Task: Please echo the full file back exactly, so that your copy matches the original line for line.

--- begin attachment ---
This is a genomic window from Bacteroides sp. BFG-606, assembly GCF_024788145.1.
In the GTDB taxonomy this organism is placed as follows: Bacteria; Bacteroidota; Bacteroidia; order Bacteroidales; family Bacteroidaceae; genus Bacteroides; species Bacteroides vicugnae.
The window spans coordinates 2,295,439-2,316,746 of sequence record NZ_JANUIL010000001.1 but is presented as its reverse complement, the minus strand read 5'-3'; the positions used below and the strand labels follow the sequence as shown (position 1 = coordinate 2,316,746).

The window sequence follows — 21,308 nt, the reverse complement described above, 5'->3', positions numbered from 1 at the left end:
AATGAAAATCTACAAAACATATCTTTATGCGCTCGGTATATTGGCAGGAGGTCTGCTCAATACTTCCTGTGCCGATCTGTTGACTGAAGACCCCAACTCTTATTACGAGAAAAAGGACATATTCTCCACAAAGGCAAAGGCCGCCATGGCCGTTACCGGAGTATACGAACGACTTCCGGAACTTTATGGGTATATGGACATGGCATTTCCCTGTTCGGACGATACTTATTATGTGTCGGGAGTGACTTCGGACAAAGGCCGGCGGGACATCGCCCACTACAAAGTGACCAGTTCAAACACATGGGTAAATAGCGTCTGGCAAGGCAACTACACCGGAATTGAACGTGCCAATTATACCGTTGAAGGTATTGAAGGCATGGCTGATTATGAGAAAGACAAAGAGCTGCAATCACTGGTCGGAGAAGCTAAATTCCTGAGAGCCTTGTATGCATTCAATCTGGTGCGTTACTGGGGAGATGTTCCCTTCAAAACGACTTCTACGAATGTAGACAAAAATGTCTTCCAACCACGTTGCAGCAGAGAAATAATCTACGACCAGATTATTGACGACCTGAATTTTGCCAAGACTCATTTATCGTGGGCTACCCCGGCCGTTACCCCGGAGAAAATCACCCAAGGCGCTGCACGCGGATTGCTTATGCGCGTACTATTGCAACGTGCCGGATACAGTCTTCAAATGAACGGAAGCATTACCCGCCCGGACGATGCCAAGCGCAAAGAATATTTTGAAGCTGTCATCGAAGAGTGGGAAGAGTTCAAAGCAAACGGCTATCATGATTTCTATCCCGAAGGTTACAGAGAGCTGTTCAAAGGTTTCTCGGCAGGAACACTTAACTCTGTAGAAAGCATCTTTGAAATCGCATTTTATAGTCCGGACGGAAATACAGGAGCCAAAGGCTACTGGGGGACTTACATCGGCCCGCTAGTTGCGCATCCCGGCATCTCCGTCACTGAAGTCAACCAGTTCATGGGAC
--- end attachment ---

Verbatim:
This is a genomic window from Bacteroides sp. BFG-606, assembly GCF_024788145.1.
In the GTDB taxonomy this organism is placed as follows: Bacteria; Bacteroidota; Bacteroidia; order Bacteroidales; family Bacteroidaceae; genus Bacteroides; species Bacteroides vicugnae.
The window spans coordinates 2,295,439-2,316,746 of sequence record NZ_JANUIL010000001.1 but is presented as its reverse complement, the minus strand read 5'-3'; the positions used below and the strand labels follow the sequence as shown (position 1 = coordinate 2,316,746).

The window sequence follows — 21,308 nt, the reverse complement described above, 5'->3', positions numbered from 1 at the left end:
AATGAAAATCTACAAAACATATCTTTATGCGCTCGGTATATTGGCAGGAGGTCTGCTCAATACTTCCTGTGCCGATCTGTTGACTGAAGACCCCAACTCTTATTACGAGAAAAAGGACATATTCTCCACAAAGGCAAAGGCCGCCATGGCCGTTACCGGAGTATACGAACGACTTCCGGAACTTTATGGGTATATGGACATGGCATTTCCCTGTTCGGACGATACTTATTATGTGTCGGGAGTGACTTCGGACAAAGGCCGGCGGGACATCGCCCACTACAAAGTGACCAGTTCAAACACATGGGTAAATAGCGTCTGGCAAGGCAACTACACCGGAATTGAACGTGCCAATTATACCGTTGAAGGTATTGAAGGCATGGCTGATTATGAGAAAGACAAAGAGCTGCAATCACTGGTCGGAGAAGCTAAATTCCTGAGAGCCTTGTATGCATTCAATCTGGTGCGTTACTGGGGAGATGTTCCCTTCAAAACGACTTCTACGAATGTAGACAAAAATGTCTTCCAACCACGTTGCAGCAGAGAAATAATCTACGACCAGATTATTGACGACCTGAATTTTGCCAAGACTCATTTATCGTGGGCTACCCCGGCCGTTACCCCGGAGAAAATCACCCAAGGCGCTGCACGCGGATTGCTTATGCGCGTACTATTGCAACGTGCCGGATACAGTCTTCAAATGAACGGAAGCATTACCCGCCCGGACGATGCCAAGCGCAAAGAATATTTTGAAGCTGTCATCGAAGAGTGGGAAGAGTTCAAAGCAAACGGCTATCATGATTTCTATCCCGAAGGTTACAGAGAGCTGTTCAAAGGTTTCTCGGCAGGAACACTTAACTCTGTAGAAAGCATCTTTGAAATCGCATTTTATAGTCCGGACGGAAATACAGGAGCCAAAGGCTACTGGGGGACTTACATCGGCCCGCTAGTTGCGCATCCCGGCATCTCCGTCACTGAAGTCAACCAGTTCATGGGAC